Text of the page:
From the nineteen fifties the Chinese state tried to collect and standardise the many lineages of Chinese Medicine and Qigong passed down through families, martial arts schools and temples, to create a single entity called Traditional Chinese Medicine (TCM). As part of this project, many Qigong Masters were asked to contribute their knowledge, and, for a while, Qigong thrived in China. “Medical Qigong” was developed by Chinese doctors at various hospitals as an adjunct to treatment, occasionally with input from traditional teachers and martial artists, Buddhist and Taoist.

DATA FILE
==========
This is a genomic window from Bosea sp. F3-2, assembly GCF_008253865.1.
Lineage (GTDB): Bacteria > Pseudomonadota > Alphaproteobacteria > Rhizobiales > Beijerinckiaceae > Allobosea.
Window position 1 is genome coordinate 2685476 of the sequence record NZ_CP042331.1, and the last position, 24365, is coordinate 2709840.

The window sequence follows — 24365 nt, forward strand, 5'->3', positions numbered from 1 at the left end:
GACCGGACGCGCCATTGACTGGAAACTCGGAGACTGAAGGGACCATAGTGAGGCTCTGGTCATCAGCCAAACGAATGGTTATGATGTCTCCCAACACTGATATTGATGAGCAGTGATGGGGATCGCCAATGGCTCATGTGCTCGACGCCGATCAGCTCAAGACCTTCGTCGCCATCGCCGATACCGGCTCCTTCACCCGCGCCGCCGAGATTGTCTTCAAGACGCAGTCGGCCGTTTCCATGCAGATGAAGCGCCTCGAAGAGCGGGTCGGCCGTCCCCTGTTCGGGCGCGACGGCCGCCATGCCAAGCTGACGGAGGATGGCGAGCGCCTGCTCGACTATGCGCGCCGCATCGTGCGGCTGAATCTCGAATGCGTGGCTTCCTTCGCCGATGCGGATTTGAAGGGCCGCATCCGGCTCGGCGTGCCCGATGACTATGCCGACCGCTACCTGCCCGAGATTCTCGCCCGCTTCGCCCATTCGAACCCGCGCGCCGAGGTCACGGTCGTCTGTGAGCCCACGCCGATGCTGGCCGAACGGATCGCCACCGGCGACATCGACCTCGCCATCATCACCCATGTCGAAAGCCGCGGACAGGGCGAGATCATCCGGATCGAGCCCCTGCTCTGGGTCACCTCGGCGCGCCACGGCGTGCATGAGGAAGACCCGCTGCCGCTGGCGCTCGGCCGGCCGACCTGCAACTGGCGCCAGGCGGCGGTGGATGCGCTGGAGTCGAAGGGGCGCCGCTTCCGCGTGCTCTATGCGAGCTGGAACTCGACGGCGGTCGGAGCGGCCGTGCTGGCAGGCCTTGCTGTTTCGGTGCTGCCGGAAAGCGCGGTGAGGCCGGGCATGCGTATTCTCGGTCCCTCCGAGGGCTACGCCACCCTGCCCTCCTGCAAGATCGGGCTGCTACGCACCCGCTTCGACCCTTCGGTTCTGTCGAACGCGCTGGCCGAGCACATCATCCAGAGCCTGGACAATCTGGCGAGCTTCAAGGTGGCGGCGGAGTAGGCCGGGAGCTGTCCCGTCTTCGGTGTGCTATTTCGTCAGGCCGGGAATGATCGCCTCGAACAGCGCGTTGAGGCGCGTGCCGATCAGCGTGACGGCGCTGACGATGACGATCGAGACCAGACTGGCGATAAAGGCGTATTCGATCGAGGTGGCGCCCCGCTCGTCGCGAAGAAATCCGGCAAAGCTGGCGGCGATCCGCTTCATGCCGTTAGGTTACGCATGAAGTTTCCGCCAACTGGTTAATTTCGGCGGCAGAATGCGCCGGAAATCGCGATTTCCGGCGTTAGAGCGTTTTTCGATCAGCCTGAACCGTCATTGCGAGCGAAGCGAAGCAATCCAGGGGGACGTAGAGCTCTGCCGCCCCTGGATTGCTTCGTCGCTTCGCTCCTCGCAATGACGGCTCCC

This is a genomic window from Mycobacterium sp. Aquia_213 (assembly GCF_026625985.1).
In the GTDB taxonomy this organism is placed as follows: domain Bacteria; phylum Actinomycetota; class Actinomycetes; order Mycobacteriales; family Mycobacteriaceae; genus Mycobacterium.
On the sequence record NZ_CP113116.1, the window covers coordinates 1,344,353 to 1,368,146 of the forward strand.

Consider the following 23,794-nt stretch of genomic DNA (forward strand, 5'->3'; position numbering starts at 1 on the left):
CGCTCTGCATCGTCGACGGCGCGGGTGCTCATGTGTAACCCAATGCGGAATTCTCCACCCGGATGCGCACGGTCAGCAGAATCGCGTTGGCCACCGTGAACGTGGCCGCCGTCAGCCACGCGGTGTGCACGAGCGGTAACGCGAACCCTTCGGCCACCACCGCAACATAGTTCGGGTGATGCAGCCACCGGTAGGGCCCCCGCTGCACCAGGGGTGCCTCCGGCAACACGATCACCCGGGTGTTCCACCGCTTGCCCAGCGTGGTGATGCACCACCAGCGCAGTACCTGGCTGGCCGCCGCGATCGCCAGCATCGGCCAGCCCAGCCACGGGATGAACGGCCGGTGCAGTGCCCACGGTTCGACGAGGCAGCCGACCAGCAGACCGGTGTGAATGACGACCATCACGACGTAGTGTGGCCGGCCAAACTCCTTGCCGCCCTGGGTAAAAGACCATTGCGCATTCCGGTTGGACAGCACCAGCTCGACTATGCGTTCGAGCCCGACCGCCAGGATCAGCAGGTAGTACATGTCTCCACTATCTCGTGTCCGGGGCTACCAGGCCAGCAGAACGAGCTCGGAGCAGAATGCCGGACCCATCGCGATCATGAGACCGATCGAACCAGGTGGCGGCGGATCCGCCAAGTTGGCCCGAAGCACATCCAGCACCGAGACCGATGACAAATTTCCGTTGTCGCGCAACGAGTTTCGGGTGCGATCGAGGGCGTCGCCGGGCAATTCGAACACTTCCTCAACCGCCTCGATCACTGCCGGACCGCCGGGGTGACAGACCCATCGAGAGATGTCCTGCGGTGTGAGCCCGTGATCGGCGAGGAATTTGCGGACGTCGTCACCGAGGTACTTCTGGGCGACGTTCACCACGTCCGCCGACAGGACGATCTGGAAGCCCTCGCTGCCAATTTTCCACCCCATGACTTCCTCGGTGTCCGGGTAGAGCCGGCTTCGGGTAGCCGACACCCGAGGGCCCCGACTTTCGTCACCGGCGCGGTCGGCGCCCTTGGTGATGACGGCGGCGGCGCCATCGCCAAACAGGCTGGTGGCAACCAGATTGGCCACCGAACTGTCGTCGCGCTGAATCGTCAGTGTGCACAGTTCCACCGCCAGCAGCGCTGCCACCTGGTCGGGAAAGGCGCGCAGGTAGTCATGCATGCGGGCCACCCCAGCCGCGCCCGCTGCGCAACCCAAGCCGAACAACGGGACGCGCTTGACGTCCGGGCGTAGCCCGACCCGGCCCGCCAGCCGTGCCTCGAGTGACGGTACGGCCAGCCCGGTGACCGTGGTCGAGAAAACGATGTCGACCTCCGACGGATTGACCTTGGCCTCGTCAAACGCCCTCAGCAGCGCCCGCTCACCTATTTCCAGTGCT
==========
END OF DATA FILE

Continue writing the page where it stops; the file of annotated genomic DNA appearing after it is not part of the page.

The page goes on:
In general, the period since the end of the Qing dynasty (1911) was not kind to the ancient lineages, many of which have almost disappeared as China suffered through many wars and upheavals.
Nowadays it is difficult to practise Qigong in China: the Chinese government has banned one particular group and this has affected all Qigong teachers. You are more likely to see people dancing or doing aerobics in parks in China instead of people practising Qigong, but, thanks to the forethought of a few traditional teachers, some of the ancient skills are being preserved and taught in the West.